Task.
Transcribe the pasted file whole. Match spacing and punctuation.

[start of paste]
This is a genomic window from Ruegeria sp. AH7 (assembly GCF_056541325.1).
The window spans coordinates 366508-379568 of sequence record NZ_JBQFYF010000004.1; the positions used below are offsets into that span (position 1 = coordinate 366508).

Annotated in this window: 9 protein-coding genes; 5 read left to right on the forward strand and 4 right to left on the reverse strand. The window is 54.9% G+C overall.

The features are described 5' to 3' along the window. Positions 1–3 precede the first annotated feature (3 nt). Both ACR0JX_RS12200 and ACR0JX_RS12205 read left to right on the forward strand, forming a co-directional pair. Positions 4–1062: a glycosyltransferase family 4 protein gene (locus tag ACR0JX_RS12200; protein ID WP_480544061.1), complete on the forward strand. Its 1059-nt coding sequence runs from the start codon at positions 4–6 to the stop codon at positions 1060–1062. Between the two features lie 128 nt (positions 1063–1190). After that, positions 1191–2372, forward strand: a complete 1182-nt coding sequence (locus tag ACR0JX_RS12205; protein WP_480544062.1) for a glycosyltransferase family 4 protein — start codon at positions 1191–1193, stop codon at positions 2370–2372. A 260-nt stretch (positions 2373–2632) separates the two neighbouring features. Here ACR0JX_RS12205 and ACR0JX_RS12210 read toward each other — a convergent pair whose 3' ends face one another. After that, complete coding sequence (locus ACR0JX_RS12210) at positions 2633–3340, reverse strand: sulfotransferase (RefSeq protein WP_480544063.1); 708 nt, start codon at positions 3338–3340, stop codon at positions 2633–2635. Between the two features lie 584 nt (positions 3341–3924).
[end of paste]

This is a genomic window from Ruegeria sp. AH7 (assembly GCF_056541325.1).
The window spans coordinates 366508-379568 of sequence record NZ_JBQFYF010000004.1; the positions used below are offsets into that span (position 1 = coordinate 366508).

Annotated in this window: 9 protein-coding genes; 5 read left to right on the forward strand and 4 right to left on the reverse strand. The window is 54.9% G+C overall.

The features are described 5' to 3' along the window. Positions 1–3 precede the first annotated feature (3 nt). Both ACR0JX_RS12200 and ACR0JX_RS12205 read left to right on the forward strand, forming a co-directional pair. Positions 4–1062: a glycosyltransferase family 4 protein gene (locus tag ACR0JX_RS12200; protein ID WP_480544061.1), complete on the forward strand. Its 1059-nt coding sequence runs from the start codon at positions 4–6 to the stop codon at positions 1060–1062. Between the two features lie 128 nt (positions 1063–1190). After that, positions 1191–2372, forward strand: a complete 1182-nt coding sequence (locus tag ACR0JX_RS12205; protein WP_480544062.1) for a glycosyltransferase family 4 protein — start codon at positions 1191–1193, stop codon at positions 2370–2372. A 260-nt stretch (positions 2373–2632) separates the two neighbouring features. Here ACR0JX_RS12205 and ACR0JX_RS12210 read toward each other — a convergent pair whose 3' ends face one another. After that, complete coding sequence (locus ACR0JX_RS12210) at positions 2633–3340, reverse strand: sulfotransferase (RefSeq protein WP_480544063.1); 708 nt, start codon at positions 3338–3340, stop codon at positions 2633–2635. Between the two features lie 584 nt (positions 3341–3924).